If a man wants to conduct business with another man that goes beyond orthodox notions of male bonding, sure, I’ll be a bit frazzled, writes Indrajit Hazra.india Updated: Aug 30, 2008 23:16 IST
Some of my best friends are homophobes. They are the type of guys who see other guys lurking in corners and throwing a knowing smile screech-bang in the middle of an otherwise perfectly asexual conversation just before making a lunge. Like me, they are heterosexual men who, while they loudly follow the proceedings of, say, Russell Crowe in Gladiator, go into a deathly silence when they suddenly realise that they may have been following the proceedings of Russell Crowe in Gladiator a bit too earnestly. The only way they can break out of this terrible moment is by cracking not-too-sophisticated jokes about gay men. Or about women (straight or otherwise).
But one thing that my homophobic friends aren’t is stupid. Which is something I can’t say about the hirsute blokes at the Law Ministry. Now, Law Minister H.R. Bhardwaj may not have found anything sinister in the Laurel and Hardy films he may have seen while he went to G.B.C. High School in Rohtak. But when he says that lifting Section 377 of the Indian Penal Code (IPC) will open the floodgates for the sexual abuse of children, methinks he has mixed up his suppositories for his suppositions.
Section 377 of the IPC is one flabby piece of law. It deals with what is sternly known as “unnatural offences”. These do not include walking into lavatories meant for the opposite sex, serving sugar with a soup spoon, or insisting that Kareena Kapoor is still a pudgy girl. Section 377 deals with “whoever voluntarily has carnal intercourse against the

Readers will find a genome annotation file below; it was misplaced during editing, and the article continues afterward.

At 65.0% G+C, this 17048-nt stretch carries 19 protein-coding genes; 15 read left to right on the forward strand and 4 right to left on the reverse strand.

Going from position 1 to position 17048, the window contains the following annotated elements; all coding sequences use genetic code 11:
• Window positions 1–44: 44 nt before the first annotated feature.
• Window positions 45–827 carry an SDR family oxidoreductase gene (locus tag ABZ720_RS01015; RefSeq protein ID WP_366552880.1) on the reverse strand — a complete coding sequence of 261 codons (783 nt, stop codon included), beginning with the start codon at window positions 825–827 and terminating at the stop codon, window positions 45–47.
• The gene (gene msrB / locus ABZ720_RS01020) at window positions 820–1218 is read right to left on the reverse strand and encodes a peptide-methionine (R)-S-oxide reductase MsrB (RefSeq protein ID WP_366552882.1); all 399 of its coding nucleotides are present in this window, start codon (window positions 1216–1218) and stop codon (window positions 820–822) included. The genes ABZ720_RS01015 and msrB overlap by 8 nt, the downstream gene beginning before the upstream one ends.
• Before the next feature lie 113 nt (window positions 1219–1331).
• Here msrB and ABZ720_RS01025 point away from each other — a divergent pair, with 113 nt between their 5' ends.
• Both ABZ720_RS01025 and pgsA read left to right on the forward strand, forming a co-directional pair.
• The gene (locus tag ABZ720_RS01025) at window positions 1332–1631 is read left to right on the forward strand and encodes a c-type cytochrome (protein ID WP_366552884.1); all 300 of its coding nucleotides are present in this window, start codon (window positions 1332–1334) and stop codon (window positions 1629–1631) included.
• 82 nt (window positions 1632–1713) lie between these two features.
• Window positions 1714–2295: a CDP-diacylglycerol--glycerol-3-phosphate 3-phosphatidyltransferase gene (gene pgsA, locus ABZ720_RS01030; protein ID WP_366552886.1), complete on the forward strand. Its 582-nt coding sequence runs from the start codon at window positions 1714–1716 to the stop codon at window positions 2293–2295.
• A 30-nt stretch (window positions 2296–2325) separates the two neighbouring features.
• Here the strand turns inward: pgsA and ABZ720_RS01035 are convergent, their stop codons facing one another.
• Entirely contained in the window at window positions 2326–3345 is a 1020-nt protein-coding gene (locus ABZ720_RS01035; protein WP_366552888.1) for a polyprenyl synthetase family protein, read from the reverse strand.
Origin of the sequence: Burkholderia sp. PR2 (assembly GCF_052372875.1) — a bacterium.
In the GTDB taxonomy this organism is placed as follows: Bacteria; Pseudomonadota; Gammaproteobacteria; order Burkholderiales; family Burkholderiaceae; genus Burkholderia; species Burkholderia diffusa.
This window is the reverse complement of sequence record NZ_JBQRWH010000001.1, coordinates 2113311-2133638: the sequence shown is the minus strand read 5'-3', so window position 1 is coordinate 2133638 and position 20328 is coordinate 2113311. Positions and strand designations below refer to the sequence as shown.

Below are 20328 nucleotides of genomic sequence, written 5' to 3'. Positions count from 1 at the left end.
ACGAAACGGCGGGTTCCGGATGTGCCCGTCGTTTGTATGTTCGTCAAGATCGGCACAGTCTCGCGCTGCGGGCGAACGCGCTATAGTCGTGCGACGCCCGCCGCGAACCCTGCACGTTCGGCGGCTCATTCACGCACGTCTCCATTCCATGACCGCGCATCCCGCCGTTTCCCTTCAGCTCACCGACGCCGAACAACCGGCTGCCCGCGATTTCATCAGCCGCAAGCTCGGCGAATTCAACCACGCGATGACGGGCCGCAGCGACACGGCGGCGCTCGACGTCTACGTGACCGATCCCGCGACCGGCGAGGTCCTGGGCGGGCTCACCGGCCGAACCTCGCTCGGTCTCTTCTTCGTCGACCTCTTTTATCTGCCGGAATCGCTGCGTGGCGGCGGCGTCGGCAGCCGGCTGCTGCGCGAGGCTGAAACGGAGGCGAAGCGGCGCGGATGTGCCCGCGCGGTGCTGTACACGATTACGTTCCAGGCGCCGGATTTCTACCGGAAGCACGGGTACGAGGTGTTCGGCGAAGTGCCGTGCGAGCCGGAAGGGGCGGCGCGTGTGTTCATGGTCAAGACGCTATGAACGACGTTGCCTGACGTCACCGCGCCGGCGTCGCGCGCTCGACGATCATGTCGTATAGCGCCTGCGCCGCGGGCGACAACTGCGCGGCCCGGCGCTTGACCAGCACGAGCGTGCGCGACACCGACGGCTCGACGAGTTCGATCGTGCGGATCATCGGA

order of nature with any man, woman or animal”. Such a man shall face imprisonment and also be liable to be fined.
Okay, so I do think that men having a thing for men is unnatural. But I also think that staying up at night to finish this column, to eat food that’s not raw, and to defecate in a ceramic bowl of water are also unnatural. If a man wants to conduct business with another man that goes beyond orthodox notions of male bonding, sure, I’ll be a bit frazzled. But it’s not my business unless it becomes my business. As the saying goes, one man’s freedom fighter is Michelangelo’s David.
But what the Law Ministry is saying is wickedly crooked. Not wanting to sound the honest bigot — and run into an open confrontation with the Health Minister’s suggestion to make male homosexuality legal (female homosexuality is not
illegal for the simple reason that, according to Indian law and the former Empress of India, Queen Victoria, it doesn’t even exist) — the Law Ministry has lumped all gay men as potential rapists of boys. The excuse for such ‘lumping’ is that we actually don’t have any law that specifically addresses child sex abuse.
So we have Section 354 that punishes those who ‘outrage the modesty of women’ and Section 376 that punishes the perpetrators of female rape. Both these laws apply to minor girls as well as to women. Which leaves the boys under the mercy of that quivering piece of legislation, Section 377.
Instead of lopping off the head to cure the headache (and thereby continue to outlaw consenting man-man sex), isn’t it more effective — never mind fair — to focus on the gnawing concerns of the straight-as-an-arrow Law Ministry by enacting the forgotten Offences Against Children Bill, 2005? Goa has enacted its own anti-paedophelia law. The Goa Children’s Act is far from perfect. For starters, it has too many loopholes for it to be properly implemented. But it’s still way better, both in terms of catering only to children as well as by letting those
Oscar Wilde-types be.
Let me just reiterate things before some of you get the wrong idea. I’ve always been uneasy about Soorma Bhopali in Sholay and had to shut my eyes pretty much throughout Brokeback Mountain. But those can’t be reasons for me to turn
Soorma and Ang Lee’s cowboys into predatory paedophiles.